Book Review: Help for Your Fearful Dog

Help for Your Fearful Dog: A Step-by-Step Guide to Helping Your Dog Conquer His Fears, by Nicole Wilde.

Nicole Wilde

I forget how it happened, but in a little internet serendipity a few weeks ago I found myself at Nicole Wilde’s blog. I read around for a while, and thought, “I like her. I wonder if she wrote a book?”

Not only did she write a book, it turned out, but she wrote a book on kind of my pet topic. And my, what a book it is.

I’ll go ahead and get my niggle out of the way first: one of the first things Wilde recommends is that you “establish a firm foundation for your dog” by “becoming a good leader.” If your dog has to ask for permission to do anything he wants, he will understand his place in the world, see you as a benevolent leader, and magically become less anxious. Cue my NILIF groan.

Otherwise, this book is very, very good. (And I do think anxious dogs need structure; I just have a long list of gripes about strict NILIF as a panacea.)

In fact, for the casual reader, this book may be too good. I read the Kindle version, but the print copy is listed at a hefty 432 pages. All this room lets Wilde take a three-pronged approach. First, she outlines the causes of fear in dogs and some basic strategies, from a veterinary exam to some training cues, that you should undertake as a foundation for the rest of the book. Wilde also takes the time to discuss things like body language and the various appearances of fear in dogs.

The second section contains specific treatment plans for a variety of fears. What I loved about this is that she really does cover all of the biggies. Noises, people, dogs, thunder, grooming, riding in the car. I haven’t seen another book that is so comprehensive. She does make the standard counter-conditioning assumptions that you have both a dog who will take treats in stressful situations and an endless variety of friends and dogs to help you. I found it less obnoxious here than I have elsewhere, for some reason. If your dog has a specific fear, and you struggle to generalize counterconditioning advice to that situation, you should check to see if Wilde covers it.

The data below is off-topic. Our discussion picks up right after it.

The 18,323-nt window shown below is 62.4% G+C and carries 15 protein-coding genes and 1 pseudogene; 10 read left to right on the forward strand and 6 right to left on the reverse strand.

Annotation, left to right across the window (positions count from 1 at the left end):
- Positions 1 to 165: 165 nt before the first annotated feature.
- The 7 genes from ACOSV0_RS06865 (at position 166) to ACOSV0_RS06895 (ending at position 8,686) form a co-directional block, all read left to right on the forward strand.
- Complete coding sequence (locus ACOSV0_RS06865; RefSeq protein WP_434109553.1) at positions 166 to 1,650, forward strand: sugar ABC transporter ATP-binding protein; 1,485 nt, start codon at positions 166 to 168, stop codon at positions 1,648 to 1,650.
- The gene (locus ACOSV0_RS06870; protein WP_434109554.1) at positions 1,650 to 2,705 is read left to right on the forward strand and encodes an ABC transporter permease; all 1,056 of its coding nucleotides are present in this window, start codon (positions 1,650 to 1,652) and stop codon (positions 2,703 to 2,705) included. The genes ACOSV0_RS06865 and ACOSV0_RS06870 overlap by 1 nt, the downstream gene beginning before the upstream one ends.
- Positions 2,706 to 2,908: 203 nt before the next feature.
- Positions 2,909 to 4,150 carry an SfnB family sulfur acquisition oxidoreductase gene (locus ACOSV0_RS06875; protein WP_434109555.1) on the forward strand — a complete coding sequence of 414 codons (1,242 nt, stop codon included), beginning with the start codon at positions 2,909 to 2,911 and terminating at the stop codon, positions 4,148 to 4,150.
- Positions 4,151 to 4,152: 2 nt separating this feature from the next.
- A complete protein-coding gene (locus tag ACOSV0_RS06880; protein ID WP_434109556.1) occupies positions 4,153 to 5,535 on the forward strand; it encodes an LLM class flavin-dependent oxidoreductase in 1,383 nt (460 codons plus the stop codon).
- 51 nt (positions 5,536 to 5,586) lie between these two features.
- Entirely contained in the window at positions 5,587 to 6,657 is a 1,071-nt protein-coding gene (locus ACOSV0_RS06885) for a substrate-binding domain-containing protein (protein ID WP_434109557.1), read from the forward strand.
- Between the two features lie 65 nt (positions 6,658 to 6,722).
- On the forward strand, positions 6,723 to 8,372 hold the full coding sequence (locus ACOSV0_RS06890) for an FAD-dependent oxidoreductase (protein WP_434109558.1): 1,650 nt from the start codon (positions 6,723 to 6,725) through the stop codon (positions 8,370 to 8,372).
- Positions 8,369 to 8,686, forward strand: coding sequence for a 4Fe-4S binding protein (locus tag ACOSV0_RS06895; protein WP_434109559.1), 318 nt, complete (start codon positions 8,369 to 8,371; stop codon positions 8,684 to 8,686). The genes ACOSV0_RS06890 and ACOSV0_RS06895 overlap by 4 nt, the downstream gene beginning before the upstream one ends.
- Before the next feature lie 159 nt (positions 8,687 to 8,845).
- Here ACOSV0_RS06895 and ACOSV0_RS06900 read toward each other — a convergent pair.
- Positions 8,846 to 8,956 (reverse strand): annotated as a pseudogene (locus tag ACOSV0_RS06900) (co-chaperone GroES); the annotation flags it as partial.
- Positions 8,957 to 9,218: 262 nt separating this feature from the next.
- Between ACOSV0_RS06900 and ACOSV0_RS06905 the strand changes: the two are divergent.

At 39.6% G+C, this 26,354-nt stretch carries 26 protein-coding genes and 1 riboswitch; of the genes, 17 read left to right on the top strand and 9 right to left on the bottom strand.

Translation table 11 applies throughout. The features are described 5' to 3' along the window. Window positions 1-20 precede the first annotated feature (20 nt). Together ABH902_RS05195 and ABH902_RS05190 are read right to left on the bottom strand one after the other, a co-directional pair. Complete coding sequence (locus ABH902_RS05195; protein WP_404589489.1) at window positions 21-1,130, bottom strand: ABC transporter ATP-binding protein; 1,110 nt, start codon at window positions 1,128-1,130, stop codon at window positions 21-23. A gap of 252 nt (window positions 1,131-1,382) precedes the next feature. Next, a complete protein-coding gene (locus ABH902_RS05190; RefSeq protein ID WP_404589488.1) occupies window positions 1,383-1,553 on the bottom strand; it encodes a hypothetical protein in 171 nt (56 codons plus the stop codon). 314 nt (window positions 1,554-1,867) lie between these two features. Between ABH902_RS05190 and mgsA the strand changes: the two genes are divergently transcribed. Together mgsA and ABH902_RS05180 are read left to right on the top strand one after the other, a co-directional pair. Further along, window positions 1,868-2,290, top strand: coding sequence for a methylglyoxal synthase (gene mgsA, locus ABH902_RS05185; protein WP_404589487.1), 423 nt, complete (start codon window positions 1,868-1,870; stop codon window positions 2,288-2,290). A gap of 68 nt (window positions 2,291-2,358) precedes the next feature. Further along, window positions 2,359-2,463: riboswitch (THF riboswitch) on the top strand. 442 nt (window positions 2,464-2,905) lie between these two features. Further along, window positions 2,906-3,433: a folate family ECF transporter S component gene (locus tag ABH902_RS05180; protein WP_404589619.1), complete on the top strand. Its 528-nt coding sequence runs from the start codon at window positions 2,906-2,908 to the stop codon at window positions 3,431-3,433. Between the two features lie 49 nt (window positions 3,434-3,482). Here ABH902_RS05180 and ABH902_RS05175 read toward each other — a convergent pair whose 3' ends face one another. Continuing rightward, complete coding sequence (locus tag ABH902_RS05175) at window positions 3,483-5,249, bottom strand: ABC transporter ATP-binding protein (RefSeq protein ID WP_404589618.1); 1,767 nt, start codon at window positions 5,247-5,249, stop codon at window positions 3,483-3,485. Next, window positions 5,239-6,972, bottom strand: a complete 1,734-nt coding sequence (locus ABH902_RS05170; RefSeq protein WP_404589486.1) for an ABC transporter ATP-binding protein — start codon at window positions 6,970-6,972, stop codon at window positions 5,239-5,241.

The third section was the most interesting for me. Here Wilde details all those touchy-feely helps for fear like massage, T-touch, compression wraps, herbal remedies, homeopathic medicine, and even acupuncture. There’s also a short section about conventional medications. While the information is mostly intended as a primer and a basis for further research, it was, again, impressive in the breadth of coverage. You can’t do more research about a remedy if you don’t know it exists.

This is not a great book for an average dog owner. The last book I posted would probably be better for someone who isn’t really interested in all the details. It isn’t that Wilde gets bogged down in esoteric details. The book itself is quite readable. It’s just that it is a big book. Also, I could easily see an unsympathetic reader getting to something like Wilde’s discussion of homeopathic medicine, disagreeing with her, and then discounting the rest of the book. “If she believes that, she must be a quack about all the other stuff, too.”

Bottom line: I liked it.

3 thoughts on “Book Review: Help for Your Fearful Dog

  1. I can personally attest to the value of structure with a fearful dog. Getting Sadie to the point where she knew what to expect in a new situation, around a new person, etc was crucial to stop her fear snapping. This involved creating structure and expectations both in her every day life and over time, when anything new came up. We didn’t do it as a NILIF program, or at least we didn’t use that term. For her, teaching her to sit and ask nicely for petting from us helped her to translate that sitting to be petted by a stranger wasn’t a scary thing. We didn’t allow her to meet new people on walks for a very long time – once she realized that she didn’t have to deal with meeting people, she became more curious about them, which was a big step for her to overcome her fears. For us, it was a few simple rules like that.

    This sounds like a great book for people who are dealing with a fearful dog. I’ll have to check it out.


  2. Nice review. Personally I’m fairly impatient and if I have to wait too long for the information I’m looking for, I lose interest. I’m not sure I could get through a book this long. 😦

    I do hope you got some great ideas for helping Silas though. 🙂


  3. I think I might enjoy parts of this book. I had a really fearful foster – at least outside of the home. My other foster was very confident though and really helped more than I did in making the fearful dog less of a scaredy dog. I also was able to train her which built her confidence because she loved it when she got something that I was trying to teach her. It was really gratifying to see her come out of her shell little by little – she still had a long way to go when she was adopted, but I had no doubt about her new owners taking on that challenge and she is doing really well with them.


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